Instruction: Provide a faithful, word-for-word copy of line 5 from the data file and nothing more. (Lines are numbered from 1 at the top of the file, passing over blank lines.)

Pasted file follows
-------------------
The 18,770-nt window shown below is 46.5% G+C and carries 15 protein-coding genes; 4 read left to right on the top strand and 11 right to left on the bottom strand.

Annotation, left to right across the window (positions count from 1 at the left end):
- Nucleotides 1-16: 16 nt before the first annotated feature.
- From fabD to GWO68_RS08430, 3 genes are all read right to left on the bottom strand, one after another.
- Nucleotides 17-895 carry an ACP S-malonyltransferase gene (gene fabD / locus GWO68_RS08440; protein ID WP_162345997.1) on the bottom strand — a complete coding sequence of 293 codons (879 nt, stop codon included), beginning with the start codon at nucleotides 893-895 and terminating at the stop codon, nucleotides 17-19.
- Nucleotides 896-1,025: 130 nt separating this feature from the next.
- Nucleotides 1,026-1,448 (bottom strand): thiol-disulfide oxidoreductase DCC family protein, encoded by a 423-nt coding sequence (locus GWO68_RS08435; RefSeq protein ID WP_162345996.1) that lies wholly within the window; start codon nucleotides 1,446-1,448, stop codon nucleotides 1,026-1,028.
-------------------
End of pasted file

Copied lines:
- Nucleotides 17-895 carry an ACP S-malonyltransferase gene (gene fabD / locus GWO68_RS08440; protein ID WP_162345997.1) on the bottom strand — a complete coding sequence of 293 codons (879 nt, stop codon included), beginning with the start codon at nucleotides 893-895 and terminating at the stop codon, nucleotides 17-19.